Kiss Her Goodbye Hard Case Crime
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Nominated for Edgar, Anthony and Gumshoe awards, KISS HER GOODBYE is a hard-hitting crime novel about a violent man confronting the reality of his daughter's death.
Violence is Joe Hope's business. When people in Edinburgh want to borrow money, they go to Cooper. When they don't pay it back, they get a visit from Joe Hope.
But now Joe's got problems of his own. His teenage daughter is found dead, an apparent suicide. Then the police arrest him for murder.
But for once in his life, Joe's innocent - and with help from Scotland's hardest men (and one of Scotland's hardest women), he sets out to find the person who framed him and deliver his own brutal brand of justice. After all, somebody has to pay.
"...a memorable and stunning and pitch-perfect debut and one you should grab forthwith. I can't remember a first novel this good in a long, long time."
- Mystery Scene
About the author:
Allan Guthrie is an award-winning Scottish crime writer. His debut novel, TWO-WAY SPLIT, was shortlisted for the CWA Debut Dagger award and went on to win the Theakston's Crime Novel Of The Year. He is the author of four other novels: KISS HER GOODBYE (nominated for an Edgar), BAD MEN (aka HARD MAN), SAVAGE NIGHT and SLAMMER and three novellas: KILL CLOCK , KILLING MUM and BYE BYE BABY, a Top Ten Kindle Bestseller. He's also co-founder of digital publishing company, Blasted Heath, and a literary agent with Jenny Brown Associates.
wiggled their arses in the middle of an uncluttered dance floor at a university disco. Broken Neck looked like she'd been in an accident. The other one writhed with her wrists in the air, as if she was inviting someone to bind them together. Joe was drunk. Bad news. The good news was that they were equally drunk. He strolled up to them and started talking. Spoke to Broken Neck first. Pointed to her neck, asked her if her injury was serious, and laughed. Of course she couldn't hear a word he said.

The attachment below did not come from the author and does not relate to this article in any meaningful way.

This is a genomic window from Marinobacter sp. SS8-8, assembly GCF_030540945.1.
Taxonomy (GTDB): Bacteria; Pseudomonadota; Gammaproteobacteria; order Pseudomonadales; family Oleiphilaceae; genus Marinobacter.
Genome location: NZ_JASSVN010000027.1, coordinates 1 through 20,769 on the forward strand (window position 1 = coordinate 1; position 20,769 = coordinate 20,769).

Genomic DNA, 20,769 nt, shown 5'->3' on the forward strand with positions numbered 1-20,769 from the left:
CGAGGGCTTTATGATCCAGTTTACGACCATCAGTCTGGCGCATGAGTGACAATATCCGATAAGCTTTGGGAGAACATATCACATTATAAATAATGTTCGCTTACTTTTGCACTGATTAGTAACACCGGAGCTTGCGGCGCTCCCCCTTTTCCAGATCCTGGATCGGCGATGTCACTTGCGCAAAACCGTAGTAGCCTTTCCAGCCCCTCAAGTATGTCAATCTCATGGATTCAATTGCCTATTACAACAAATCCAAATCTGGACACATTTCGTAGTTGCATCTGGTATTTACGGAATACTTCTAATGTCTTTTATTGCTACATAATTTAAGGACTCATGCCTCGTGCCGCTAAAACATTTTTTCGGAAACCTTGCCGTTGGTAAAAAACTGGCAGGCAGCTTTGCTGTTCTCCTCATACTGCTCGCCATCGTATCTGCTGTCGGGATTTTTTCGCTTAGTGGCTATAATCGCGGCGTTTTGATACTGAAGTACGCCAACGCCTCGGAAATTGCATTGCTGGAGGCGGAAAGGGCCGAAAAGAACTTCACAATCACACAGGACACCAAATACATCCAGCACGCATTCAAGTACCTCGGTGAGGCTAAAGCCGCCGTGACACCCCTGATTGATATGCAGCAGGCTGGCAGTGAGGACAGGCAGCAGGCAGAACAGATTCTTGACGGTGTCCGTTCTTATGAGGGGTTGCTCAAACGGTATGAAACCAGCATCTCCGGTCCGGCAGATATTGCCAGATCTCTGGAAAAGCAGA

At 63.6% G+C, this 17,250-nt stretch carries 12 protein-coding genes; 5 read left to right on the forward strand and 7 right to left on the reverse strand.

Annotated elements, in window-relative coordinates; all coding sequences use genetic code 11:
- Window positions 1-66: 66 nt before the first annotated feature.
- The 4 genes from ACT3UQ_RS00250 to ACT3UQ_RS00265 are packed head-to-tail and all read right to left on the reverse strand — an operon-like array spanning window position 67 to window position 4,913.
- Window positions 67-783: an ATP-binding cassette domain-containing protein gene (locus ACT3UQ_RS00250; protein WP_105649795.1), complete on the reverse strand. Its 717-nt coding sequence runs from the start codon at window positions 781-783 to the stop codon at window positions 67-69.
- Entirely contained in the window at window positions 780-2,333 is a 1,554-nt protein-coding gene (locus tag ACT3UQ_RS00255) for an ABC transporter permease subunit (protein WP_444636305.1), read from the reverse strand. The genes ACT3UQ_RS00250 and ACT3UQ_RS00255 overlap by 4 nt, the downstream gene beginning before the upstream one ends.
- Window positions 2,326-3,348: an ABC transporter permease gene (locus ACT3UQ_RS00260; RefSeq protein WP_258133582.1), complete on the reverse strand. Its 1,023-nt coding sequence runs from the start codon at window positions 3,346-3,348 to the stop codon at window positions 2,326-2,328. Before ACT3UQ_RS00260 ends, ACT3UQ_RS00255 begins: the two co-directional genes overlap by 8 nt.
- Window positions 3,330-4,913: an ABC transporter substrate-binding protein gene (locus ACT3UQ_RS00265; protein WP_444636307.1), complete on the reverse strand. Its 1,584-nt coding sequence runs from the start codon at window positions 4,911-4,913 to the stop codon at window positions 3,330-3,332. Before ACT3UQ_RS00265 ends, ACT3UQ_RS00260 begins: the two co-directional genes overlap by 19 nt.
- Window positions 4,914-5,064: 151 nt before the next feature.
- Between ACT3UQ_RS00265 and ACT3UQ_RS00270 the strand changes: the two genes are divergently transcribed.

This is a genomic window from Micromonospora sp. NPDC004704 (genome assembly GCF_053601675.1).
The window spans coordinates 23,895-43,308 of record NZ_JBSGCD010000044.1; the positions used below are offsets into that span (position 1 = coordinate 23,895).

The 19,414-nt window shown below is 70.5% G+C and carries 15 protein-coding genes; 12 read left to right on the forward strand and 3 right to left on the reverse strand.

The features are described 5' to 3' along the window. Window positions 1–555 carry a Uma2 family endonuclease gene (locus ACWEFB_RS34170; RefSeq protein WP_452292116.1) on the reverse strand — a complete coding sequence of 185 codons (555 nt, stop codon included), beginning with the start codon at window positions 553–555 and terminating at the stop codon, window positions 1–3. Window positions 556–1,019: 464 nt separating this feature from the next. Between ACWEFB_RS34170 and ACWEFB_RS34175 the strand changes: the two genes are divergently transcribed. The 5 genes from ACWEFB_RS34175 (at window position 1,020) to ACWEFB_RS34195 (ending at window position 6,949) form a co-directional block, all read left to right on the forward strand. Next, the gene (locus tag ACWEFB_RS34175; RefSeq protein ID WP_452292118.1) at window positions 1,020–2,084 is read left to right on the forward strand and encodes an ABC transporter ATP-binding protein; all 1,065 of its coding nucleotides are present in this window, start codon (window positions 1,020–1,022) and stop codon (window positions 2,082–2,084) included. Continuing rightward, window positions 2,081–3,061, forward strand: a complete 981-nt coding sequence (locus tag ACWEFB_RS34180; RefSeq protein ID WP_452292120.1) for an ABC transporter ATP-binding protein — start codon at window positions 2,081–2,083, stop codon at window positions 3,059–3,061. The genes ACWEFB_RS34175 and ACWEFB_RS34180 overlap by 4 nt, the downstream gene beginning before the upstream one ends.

he left, went home for a while and had a cup thrown at him by a very much alive Ruth, then went on to Cooper's where he stayed the night. "Yeah?" "It's an alibi, Mr. Hope." "I can see that." "Your alibi. Your beautiful, watertight alibi. The police are interviewing Tina as we speak." Ronald Brewer made a few marks on his notepad. "You know," he said, "I can't help wondering why an innocent man would need to fabricate an alibi." Joe wasn't sure either. Cooper had obviously arranged it with
lawyer tried to hold Joe's gaze. After a while he looked away and said, "Anything else you want me to do for you?" "I was thinking." Joe gulped down some coffee. God, it was awful. "About Gemma's funeral." "What are the arrangements?" the lawyer asked. "Is the body being flown here, or is she being buried in Orkney?" Joe stared at the plastic cup. "Ruth might have organized something. Maybe she had time. Before she…I don't know, she didn't tell me." Brewer waited a moment. Then he said, "I'll
right. His finger started probing. It hurt. He whispered again. This time she made out his words. "Stop wriggling," he said. "Sore," she whispered back. "Oh," he said. "I'm sorry." He removed his hand and, without a word or another glance, got off the bus at the next stop. Tina never saw him again. She could picture his face, though. The chocolate chip embedded in his cheek. And she could still smell him. Every time she put the rubbish out. NINETEEN DS Grove asked the first
to Ruth. The other one. Yep, if he wanted to talk to someone who knew his daughter, he should talk to his wife. Not Cooper. Maybe, he thought as he stood up, he was just a little bit drunk. FOUR Ruth, his wife, his delightful wife, was in the kitchen. Ah, bless her, the wee bundle of joy, she'd changed her clothes. She was sitting at the table, slouched over like she was suffering from stomach cramp, a mug of tea cradled in the bosom of her black dress. Man, could she suffer. Her eyes